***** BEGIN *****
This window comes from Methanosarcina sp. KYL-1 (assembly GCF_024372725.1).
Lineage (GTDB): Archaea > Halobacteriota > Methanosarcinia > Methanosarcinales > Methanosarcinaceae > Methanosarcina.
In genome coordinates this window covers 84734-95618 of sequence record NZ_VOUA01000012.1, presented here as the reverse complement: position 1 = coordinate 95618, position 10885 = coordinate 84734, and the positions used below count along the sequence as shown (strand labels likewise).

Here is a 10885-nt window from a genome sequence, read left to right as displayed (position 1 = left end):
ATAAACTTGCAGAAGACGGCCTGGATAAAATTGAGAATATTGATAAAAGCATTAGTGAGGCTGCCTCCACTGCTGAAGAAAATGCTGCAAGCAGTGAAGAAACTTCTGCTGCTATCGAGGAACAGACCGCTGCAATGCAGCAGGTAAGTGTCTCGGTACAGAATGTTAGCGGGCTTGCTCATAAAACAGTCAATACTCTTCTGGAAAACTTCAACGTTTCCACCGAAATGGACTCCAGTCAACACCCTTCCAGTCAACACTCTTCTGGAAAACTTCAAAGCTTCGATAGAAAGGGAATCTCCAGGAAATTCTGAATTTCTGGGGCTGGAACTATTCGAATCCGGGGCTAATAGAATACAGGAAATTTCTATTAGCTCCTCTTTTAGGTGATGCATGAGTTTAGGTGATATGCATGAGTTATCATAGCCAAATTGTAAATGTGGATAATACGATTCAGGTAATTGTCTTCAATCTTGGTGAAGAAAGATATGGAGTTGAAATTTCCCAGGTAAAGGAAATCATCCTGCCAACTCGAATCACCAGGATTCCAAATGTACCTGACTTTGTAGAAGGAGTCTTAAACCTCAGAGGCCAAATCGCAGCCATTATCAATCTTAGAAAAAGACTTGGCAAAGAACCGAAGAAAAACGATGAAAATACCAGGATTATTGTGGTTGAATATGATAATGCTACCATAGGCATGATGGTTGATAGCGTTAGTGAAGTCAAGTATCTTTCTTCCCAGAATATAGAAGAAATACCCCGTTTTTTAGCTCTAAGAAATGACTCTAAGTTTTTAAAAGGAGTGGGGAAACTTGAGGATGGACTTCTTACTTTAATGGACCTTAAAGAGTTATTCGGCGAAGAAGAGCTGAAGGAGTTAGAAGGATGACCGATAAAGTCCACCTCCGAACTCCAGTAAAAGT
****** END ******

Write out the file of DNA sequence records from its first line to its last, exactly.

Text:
This window comes from Methanosarcina sp. KYL-1 (assembly GCF_024372725.1).
Lineage (GTDB): Archaea > Halobacteriota > Methanosarcinia > Methanosarcinales > Methanosarcinaceae > Methanosarcina.
In genome coordinates this window covers 84734-95618 of sequence record NZ_VOUA01000012.1, presented here as the reverse complement: position 1 = coordinate 95618, position 10885 = coordinate 84734, and the positions used below count along the sequence as shown (strand labels likewise).

Here is a 10885-nt window from a genome sequence, read left to right as displayed (position 1 = left end):
ATAAACTTGCAGAAGACGGCCTGGATAAAATTGAGAATATTGATAAAAGCATTAGTGAGGCTGCCTCCACTGCTGAAGAAAATGCTGCAAGCAGTGAAGAAACTTCTGCTGCTATCGAGGAACAGACCGCTGCAATGCAGCAGGTAAGTGTCTCGGTACAGAATGTTAGCGGGCTTGCTCATAAAACAGTCAATACTCTTCTGGAAAACTTCAACGTTTCCACCGAAATGGACTCCAGTCAACACCCTTCCAGTCAACACTCTTCTGGAAAACTTCAAAGCTTCGATAGAAAGGGAATCTCCAGGAAATTCTGAATTTCTGGGGCTGGAACTATTCGAATCCGGGGCTAATAGAATACAGGAAATTTCTATTAGCTCCTCTTTTAGGTGATGCATGAGTTTAGGTGATATGCATGAGTTATCATAGCCAAATTGTAAATGTGGATAATACGATTCAGGTAATTGTCTTCAATCTTGGTGAAGAAAGATATGGAGTTGAAATTTCCCAGGTAAAGGAAATCATCCTGCCAACTCGAATCACCAGGATTCCAAATGTACCTGACTTTGTAGAAGGAGTCTTAAACCTCAGAGGCCAAATCGCAGCCATTATCAATCTTAGAAAAAGACTTGGCAAAGAACCGAAGAAAAACGATGAAAATACCAGGATTATTGTGGTTGAATATGATAATGCTACCATAGGCATGATGGTTGATAGCGTTAGTGAAGTCAAGTATCTTTCTTCCCAGAATATAGAAGAAATACCCCGTTTTTTAGCTCTAAGAAATGACTCTAAGTTTTTAAAAGGAGTGGGGAAACTTGAGGATGGACTTCTTACTTTAATGGACCTTAAAGAGTTATTCGGCGAAGAAGAGCTGAAGGAGTTAGAAGGATGACCGATAAAGTCCACCTCCGAACTCCAGTAAAAGT